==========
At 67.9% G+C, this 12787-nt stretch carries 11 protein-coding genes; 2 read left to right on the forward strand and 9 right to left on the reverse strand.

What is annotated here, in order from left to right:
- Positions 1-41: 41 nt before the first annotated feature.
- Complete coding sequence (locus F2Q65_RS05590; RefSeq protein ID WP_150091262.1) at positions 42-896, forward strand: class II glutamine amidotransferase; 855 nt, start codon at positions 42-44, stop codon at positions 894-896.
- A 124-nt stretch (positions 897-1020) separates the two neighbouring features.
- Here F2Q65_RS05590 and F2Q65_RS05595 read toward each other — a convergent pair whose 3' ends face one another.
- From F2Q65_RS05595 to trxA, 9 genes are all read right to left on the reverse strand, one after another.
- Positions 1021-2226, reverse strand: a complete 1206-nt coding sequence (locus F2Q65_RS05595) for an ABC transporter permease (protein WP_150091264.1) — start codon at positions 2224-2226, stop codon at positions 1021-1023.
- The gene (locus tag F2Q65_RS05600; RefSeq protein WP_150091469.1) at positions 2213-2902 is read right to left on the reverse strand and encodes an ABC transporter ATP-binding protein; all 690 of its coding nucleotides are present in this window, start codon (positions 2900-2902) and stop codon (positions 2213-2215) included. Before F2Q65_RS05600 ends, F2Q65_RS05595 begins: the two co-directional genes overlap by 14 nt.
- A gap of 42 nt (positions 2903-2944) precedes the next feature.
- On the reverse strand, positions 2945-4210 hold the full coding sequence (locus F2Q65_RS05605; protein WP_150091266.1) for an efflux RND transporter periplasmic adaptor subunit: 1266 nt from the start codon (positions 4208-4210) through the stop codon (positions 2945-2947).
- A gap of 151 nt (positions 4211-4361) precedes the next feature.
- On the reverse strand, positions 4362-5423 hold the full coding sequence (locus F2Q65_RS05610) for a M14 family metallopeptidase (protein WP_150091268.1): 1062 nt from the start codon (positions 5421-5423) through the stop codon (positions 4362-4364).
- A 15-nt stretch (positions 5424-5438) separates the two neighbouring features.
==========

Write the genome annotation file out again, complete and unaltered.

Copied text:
At 67.9% G+C, this 12787-nt stretch carries 11 protein-coding genes; 2 read left to right on the forward strand and 9 right to left on the reverse strand.

What is annotated here, in order from left to right:
- Positions 1-41: 41 nt before the first annotated feature.
- Complete coding sequence (locus F2Q65_RS05590; RefSeq protein ID WP_150091262.1) at positions 42-896, forward strand: class II glutamine amidotransferase; 855 nt, start codon at positions 42-44, stop codon at positions 894-896.
- A 124-nt stretch (positions 897-1020) separates the two neighbouring features.
- Here F2Q65_RS05590 and F2Q65_RS05595 read toward each other — a convergent pair whose 3' ends face one another.
- From F2Q65_RS05595 to trxA, 9 genes are all read right to left on the reverse strand, one after another.
- Positions 1021-2226, reverse strand: a complete 1206-nt coding sequence (locus F2Q65_RS05595) for an ABC transporter permease (protein WP_150091264.1) — start codon at positions 2224-2226, stop codon at positions 1021-1023.
- The gene (locus tag F2Q65_RS05600; RefSeq protein WP_150091469.1) at positions 2213-2902 is read right to left on the reverse strand and encodes an ABC transporter ATP-binding protein; all 690 of its coding nucleotides are present in this window, start codon (positions 2900-2902) and stop codon (positions 2213-2215) included. Before F2Q65_RS05600 ends, F2Q65_RS05595 begins: the two co-directional genes overlap by 14 nt.
- A gap of 42 nt (positions 2903-2944) precedes the next feature.
- On the reverse strand, positions 2945-4210 hold the full coding sequence (locus F2Q65_RS05605; protein WP_150091266.1) for an efflux RND transporter periplasmic adaptor subunit: 1266 nt from the start codon (positions 4208-4210) through the stop codon (positions 2945-2947).
- A gap of 151 nt (positions 4211-4361) precedes the next feature.
- On the reverse strand, positions 4362-5423 hold the full coding sequence (locus F2Q65_RS05610) for a M14 family metallopeptidase (protein WP_150091268.1): 1062 nt from the start codon (positions 5421-5423) through the stop codon (positions 4362-4364).
- A 15-nt stretch (positions 5424-5438) separates the two neighbouring features.